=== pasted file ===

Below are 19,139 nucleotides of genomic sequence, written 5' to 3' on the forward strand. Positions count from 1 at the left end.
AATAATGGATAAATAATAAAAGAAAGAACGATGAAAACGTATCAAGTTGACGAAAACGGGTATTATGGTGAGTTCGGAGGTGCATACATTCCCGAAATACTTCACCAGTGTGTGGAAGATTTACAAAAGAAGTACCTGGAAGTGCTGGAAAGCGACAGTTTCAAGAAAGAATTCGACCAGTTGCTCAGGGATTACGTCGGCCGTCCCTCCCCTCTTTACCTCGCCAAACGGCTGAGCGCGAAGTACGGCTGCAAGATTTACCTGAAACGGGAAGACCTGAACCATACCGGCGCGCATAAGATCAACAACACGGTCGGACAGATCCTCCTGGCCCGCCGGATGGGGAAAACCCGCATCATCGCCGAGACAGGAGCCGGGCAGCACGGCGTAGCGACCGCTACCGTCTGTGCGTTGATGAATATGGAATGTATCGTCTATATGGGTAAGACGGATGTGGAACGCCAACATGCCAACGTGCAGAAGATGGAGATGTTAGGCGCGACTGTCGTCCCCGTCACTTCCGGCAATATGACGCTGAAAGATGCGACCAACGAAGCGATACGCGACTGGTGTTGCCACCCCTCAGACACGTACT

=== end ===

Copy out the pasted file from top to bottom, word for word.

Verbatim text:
Below are 19,139 nucleotides of genomic sequence, written 5' to 3' on the forward strand. Positions count from 1 at the left end.
AATAATGGATAAATAATAAAAGAAAGAACGATGAAAACGTATCAAGTTGACGAAAACGGGTATTATGGTGAGTTCGGAGGTGCATACATTCCCGAAATACTTCACCAGTGTGTGGAAGATTTACAAAAGAAGTACCTGGAAGTGCTGGAAAGCGACAGTTTCAAGAAAGAATTCGACCAGTTGCTCAGGGATTACGTCGGCCGTCCCTCCCCTCTTTACCTCGCCAAACGGCTGAGCGCGAAGTACGGCTGCAAGATTTACCTGAAACGGGAAGACCTGAACCATACCGGCGCGCATAAGATCAACAACACGGTCGGACAGATCCTCCTGGCCCGCCGGATGGGGAAAACCCGCATCATCGCCGAGACAGGAGCCGGGCAGCACGGCGTAGCGACCGCTACCGTCTGTGCGTTGATGAATATGGAATGTATCGTCTATATGGGTAAGACGGATGTGGAACGCCAACATGCCAACGTGCAGAAGATGGAGATGTTAGGCGCGACTGTCGTCCCCGTCACTTCCGGCAATATGACGCTGAAAGATGCGACCAACGAAGCGATACGCGACTGGTGTTGCCACCCCTCAGACACGTACT